SF fans and science nerds generally ought to be familiar with the concept of time dilation, where the closer you get to the speed of light the more time slows down for you subjectively. You emerge from your space capsule after a few months to discover decades have gone by on Earth, and Nirvana and Faith No More are now on "classic rock" stations. The hell.
I'm noticing a similar time-dilation phenomenon with my novel manuscripts. No, not the inexplicable presence of Faith No More (that said, Angel Dust is a MASSIVELY underappreciated disc; everyone was just pissed because they didn't get another "Epic" and Mike Patton turned out to be sublimely weirder than anyone could have guessed). More like, the closer I get to the end of the book, the longer it seems to take to produce anything. I must be within 10,000-15,000 words of the end of Always Outnumbered, Never Outgunned, if even that much, and it feels like a single sentence takes me about three weeks of typing.Read more
For the last eight months, serial entrepreneur Bryan Johnson has conducted an experiment: He invites a small group of the smartest people he knows to dinner and asks them what they think needs to happen to reach their vision of an ideal world by 2050. The answers–from solving the climate crisis to curing cancer–never focus on improving human intelligence. But Johnson, who has committed $100 million of his own money to develop a wildly ambitious “neural prosthetic” that would essentially be able to reprogram the brain, believes that making humans smarter is key to helping solve every other problem.
First of all: what do we mean by "smarter"? Most people seem to think "smarter" means "I have more facts at my command", but here we are in 2017 walking around with always-connected supercomputers in our pockets and the sum total of human knowledge one Google search away, and even many "smart" people still don't know the difference between "equity" and "equality". Don't even ask what the dumb ones don't know!
Any discussion of augmenting anything needs to be opened up with a discussion of what that thing actually is before we try to "augment" or "improve" it. It's not as if we aren't doing that work; it's that such work is agonizingly slow and difficult, and a lot of what we thought we knew about the brain, about intelligence, about human behavior, etc. has been shown to be misguided, or flat-out wrong, or just plain incoherent. I still run into people who analogize brains and computers, even though a digital computer is an entirely inapposite analogy for a brain — but there's been little incentive to disabuse people of that delusion.Read more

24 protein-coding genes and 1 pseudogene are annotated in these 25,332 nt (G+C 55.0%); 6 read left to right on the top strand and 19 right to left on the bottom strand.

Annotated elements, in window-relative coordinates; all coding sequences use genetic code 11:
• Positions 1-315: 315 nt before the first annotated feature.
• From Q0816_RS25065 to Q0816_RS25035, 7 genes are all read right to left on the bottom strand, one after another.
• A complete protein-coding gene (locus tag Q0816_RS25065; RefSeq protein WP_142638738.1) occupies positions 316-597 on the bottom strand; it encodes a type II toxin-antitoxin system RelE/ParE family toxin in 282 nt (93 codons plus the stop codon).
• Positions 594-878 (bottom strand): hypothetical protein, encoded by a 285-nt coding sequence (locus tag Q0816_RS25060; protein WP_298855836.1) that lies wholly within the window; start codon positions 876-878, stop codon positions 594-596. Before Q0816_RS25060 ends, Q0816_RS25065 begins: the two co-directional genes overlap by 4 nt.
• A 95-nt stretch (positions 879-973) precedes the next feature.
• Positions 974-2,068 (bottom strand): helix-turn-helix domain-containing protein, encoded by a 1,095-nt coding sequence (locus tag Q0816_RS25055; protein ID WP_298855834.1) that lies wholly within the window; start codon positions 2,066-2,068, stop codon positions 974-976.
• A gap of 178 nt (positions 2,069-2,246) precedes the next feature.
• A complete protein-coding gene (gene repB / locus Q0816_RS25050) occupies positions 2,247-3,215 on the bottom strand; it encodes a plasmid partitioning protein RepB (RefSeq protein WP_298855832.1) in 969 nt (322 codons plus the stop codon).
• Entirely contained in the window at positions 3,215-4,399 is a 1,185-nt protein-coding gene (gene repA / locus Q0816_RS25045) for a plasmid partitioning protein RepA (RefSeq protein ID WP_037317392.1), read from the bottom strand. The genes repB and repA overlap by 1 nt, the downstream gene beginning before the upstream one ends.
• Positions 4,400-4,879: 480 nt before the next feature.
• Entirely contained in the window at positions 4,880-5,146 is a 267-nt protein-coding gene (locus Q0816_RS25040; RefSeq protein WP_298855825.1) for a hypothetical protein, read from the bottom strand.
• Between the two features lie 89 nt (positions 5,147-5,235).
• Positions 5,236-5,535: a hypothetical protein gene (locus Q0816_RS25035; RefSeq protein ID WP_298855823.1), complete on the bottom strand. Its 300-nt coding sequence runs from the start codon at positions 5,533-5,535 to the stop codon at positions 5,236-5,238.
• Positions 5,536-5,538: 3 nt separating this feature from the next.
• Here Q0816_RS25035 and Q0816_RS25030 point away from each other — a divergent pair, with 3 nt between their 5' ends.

Of all the temptations writers can succumb to, few are more all-devouring than the urge to show someone a rough draft — especially a rough draft you know is a rough draft, with all of its continuity errors and inconsistencies of tone and speeling mistaekes.Read more
Sorry about the silence — been submerged in things. Here's what's rolling:
In case you missed it, the first few chapters — more on the way! — of my last novel, can be sneak-previewed at Inkshares.
When a young woman joins an underground street-theater movement with plans to change the world, her boyfriend follows her in to "rescue" her ... only to find it may cost both of them their personalities, and maybe also their lives.
ACTION ITEM FOR YOU, AND YES I DO MEAN YOU:
If you like what you see, if you're already a fan of my work please register for an account there, follow me (and follow the book itself). This is vital, because it shows that there's interest in the work.
If I get enough people showing interest, the book will automatically be bumped up to the point where it will be considered for publication by the Inkshares team.
My plan is to post most, or maybe even all, of Part One, and see if that elicits any interest. If I get to halfway through the year and there are no takers, I will drop back to Plan B and go through Kindle and CreateSpace. I'd rather see if Inkshares can help me accrue momentum first.
Once again, if you like my work, please show your support there to get this ball rolling.
The latest novel from the Genjiworks is about two-thirds done, perhaps a little more, in its first draft. Don't expect to see anything with this until at least next year — the second and third drafts are likely to introduce a great many changes. The way I explained it to a friend involves language that deserves its own blog post: Don't think of it as rewriting; think of it as creating an entirely new project using the earlier draft as raw material.